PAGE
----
Regulation of the inflammatory response of vascular endothelial cells by EPAC1

Euan Parnell, Brian O. Smith, Timothy M. Palmer, Anna Terrin, Manuela Zaccolo, Stephen J. Yarwood*

*Corresponding author for this work

Research output: Contribution to journalReview articlepeer-review

39 Scopus citations

Abstract

Life-threatening diseases of the cardiovascular system, like atherosclerosis, are exacerbated by unwanted inflammation within the structures of large blood vessels. This inflammation involves increased permeability of the vascular endothelial cells (VECs) that form the lining of blood vessels, leading to exaggerated extravasation of blood components and accumulation of fluid in the extravascular space. This results in tissue dysfunction and increased secretion of chemokines that attract leukocytes and monocytes to the inflamed endothelium. Cyclic AMP is synthesized in VECs in response to endogenous Gs-coupled receptors and is known to limit cytokine action and reduce endothelial hyperpermeability induced by multiple pro-inflammatory stimuli. The mechanisms underlying this anti-inflammatory action of cyclic AMP are now being elucidated and it is becoming clear that the cyclic AMP sensor, exchange protein activated by cyclic AMP (EPAC1), appears to play a key role in suppressing unwanted inflammation. EPAC1 mediates at least three anti-inflammatory pathways in VECs by down-regulating inflammatory signalling through the induction of the suppressors of cytokine signalling 3 (SOCS-3) gene, limiting integrin-dependent vascular permeability and enhancing endothelial barrier function through the stabilization of VE-cadherin junctions. Given that manipulation of cellular cyclic AMP levels currently forms the basis of many effective pharmaceuticals and that EPAC1 is involved in multiple anti-inflammatory protective processes in VECs, does this make EPAC1 an attractive target for the development of activators capable of eliciting a coordinated programme of 'protection' against the development of endothelial dysfunction? Here we discuss whether EPAC1 represents an attractive therapeutic target for limiting endothelial dysfunction associated with cardiovascular diseases like atherosclerosis.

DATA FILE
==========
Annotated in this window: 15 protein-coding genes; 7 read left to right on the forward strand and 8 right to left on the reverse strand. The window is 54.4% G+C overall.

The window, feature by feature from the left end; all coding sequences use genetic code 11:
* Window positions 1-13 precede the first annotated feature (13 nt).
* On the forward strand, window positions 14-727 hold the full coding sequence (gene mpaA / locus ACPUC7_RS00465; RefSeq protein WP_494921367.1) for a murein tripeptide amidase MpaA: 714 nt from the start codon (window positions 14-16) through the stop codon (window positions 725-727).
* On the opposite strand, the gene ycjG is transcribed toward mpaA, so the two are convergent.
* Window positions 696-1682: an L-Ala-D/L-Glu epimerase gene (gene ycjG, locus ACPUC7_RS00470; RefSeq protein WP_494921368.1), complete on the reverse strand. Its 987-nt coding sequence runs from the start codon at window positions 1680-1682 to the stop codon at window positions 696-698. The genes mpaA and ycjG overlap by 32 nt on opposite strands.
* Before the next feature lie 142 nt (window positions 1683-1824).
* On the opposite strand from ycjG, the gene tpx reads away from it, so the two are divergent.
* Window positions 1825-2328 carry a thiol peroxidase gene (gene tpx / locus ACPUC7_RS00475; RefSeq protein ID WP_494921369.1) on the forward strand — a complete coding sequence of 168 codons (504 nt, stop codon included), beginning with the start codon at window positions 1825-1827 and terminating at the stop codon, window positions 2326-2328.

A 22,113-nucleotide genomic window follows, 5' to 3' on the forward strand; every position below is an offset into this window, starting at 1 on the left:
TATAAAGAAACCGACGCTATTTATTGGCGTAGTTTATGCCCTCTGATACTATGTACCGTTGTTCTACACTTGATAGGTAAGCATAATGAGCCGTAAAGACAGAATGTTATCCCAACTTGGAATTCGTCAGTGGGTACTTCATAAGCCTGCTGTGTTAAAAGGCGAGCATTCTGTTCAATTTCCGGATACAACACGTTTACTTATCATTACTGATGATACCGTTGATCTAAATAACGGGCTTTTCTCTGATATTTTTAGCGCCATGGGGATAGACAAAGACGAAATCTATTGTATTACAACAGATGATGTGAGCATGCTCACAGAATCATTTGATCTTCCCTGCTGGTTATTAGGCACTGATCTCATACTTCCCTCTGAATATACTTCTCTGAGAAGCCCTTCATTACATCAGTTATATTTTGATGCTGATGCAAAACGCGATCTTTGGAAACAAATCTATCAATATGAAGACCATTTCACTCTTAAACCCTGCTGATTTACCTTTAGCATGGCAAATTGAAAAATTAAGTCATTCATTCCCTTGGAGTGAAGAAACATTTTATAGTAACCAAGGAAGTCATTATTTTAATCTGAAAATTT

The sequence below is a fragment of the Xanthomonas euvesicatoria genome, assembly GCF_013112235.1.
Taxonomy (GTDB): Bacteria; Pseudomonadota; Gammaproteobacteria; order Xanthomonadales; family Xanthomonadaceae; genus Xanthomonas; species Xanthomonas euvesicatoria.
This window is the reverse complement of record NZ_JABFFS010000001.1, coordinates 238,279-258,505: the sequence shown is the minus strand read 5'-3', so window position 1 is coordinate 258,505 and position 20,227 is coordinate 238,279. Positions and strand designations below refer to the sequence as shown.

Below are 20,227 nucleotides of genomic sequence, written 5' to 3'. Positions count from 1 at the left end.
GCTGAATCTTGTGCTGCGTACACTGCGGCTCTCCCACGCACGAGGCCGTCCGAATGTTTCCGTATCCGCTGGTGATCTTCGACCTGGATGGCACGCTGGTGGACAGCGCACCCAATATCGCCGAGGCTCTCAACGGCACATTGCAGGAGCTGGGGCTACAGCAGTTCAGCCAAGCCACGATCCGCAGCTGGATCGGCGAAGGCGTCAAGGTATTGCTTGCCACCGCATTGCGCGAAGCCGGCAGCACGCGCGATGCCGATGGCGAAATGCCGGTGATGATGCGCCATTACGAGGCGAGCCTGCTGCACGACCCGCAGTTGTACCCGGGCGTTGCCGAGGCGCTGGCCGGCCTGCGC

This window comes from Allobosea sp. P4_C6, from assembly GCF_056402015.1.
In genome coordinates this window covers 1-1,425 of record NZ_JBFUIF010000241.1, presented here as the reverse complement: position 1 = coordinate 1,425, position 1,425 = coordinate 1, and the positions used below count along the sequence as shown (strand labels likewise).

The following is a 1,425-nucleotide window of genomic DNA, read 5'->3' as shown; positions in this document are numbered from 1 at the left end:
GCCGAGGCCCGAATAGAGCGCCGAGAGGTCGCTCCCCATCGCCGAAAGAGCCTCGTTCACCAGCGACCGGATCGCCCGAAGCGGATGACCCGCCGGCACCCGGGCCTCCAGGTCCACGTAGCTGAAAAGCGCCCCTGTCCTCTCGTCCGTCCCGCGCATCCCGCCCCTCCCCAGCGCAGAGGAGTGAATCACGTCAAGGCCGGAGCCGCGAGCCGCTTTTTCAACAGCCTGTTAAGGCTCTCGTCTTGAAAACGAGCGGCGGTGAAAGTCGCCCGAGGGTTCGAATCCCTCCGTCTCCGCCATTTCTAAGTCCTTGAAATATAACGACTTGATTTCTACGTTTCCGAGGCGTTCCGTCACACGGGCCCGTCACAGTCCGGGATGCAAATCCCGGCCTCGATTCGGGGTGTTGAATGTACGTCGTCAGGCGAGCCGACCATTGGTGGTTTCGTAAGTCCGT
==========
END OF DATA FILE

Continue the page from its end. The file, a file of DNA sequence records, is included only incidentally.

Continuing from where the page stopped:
Original languageEnglish (US)
Pages (from-to)434-446
Number of pages13
JournalBritish journal of pharmacology
Volume166
Issue number2
DOIs
StatePublished - May 2012
Externally publishedYes

Keywords

  • EPAC1
  • cyclic AMP
  • vascular endothelial cells

ASJC Scopus subject areas

  • Pharmacology

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